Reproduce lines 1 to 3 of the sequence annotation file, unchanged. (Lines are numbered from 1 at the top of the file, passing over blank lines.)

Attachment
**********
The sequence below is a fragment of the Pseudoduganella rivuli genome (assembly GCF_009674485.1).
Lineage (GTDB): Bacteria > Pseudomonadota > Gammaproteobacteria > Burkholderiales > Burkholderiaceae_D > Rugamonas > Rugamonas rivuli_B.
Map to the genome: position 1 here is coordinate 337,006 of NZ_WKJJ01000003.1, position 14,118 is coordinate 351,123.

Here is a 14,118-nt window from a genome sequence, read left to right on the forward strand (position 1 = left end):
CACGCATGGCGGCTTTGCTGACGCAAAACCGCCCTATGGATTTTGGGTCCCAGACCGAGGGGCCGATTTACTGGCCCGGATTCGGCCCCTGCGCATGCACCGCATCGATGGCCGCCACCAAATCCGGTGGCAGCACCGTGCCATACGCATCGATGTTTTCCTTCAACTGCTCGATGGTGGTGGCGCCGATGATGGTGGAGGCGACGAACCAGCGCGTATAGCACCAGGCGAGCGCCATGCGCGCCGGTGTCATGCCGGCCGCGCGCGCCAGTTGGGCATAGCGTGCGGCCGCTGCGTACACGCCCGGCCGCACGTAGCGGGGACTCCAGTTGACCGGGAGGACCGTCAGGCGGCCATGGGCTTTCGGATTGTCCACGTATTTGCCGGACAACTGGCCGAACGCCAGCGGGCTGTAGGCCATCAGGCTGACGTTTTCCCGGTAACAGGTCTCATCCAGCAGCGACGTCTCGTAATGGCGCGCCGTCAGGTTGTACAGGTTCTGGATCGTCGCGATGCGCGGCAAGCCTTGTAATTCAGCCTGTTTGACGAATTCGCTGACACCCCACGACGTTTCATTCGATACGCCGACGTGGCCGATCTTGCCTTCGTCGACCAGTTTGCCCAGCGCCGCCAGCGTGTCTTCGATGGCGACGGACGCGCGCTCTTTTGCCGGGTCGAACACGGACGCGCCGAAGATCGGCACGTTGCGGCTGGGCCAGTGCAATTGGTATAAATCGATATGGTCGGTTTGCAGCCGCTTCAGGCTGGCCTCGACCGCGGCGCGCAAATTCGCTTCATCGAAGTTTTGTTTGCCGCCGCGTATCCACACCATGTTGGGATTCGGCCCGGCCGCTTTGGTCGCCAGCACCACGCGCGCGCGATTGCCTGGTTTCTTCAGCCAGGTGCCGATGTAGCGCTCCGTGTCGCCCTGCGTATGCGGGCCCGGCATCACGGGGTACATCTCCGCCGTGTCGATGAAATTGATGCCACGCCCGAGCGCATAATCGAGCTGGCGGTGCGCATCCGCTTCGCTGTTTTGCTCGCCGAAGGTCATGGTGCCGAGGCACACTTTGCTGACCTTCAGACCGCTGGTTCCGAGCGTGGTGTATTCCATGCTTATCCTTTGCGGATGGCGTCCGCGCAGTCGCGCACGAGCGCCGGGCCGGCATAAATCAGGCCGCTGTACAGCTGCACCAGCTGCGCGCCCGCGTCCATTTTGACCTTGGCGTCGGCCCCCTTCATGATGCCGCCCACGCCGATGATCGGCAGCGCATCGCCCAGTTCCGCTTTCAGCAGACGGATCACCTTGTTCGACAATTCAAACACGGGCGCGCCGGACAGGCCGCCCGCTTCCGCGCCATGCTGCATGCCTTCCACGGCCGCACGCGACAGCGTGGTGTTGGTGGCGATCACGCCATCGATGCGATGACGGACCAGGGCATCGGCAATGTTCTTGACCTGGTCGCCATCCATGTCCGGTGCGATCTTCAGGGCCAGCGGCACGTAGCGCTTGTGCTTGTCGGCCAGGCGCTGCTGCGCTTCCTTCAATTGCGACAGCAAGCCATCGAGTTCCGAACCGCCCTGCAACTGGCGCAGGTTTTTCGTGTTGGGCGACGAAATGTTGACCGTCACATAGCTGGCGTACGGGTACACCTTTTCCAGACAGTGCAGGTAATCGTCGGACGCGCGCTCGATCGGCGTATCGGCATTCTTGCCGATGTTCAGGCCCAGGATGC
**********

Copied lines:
The sequence below is a fragment of the Pseudoduganella rivuli genome (assembly GCF_009674485.1).
Lineage (GTDB): Bacteria > Pseudomonadota > Gammaproteobacteria > Burkholderiales > Burkholderiaceae_D > Rugamonas > Rugamonas rivuli_B.
Map to the genome: position 1 here is coordinate 337,006 of NZ_WKJJ01000003.1, position 14,118 is coordinate 351,123.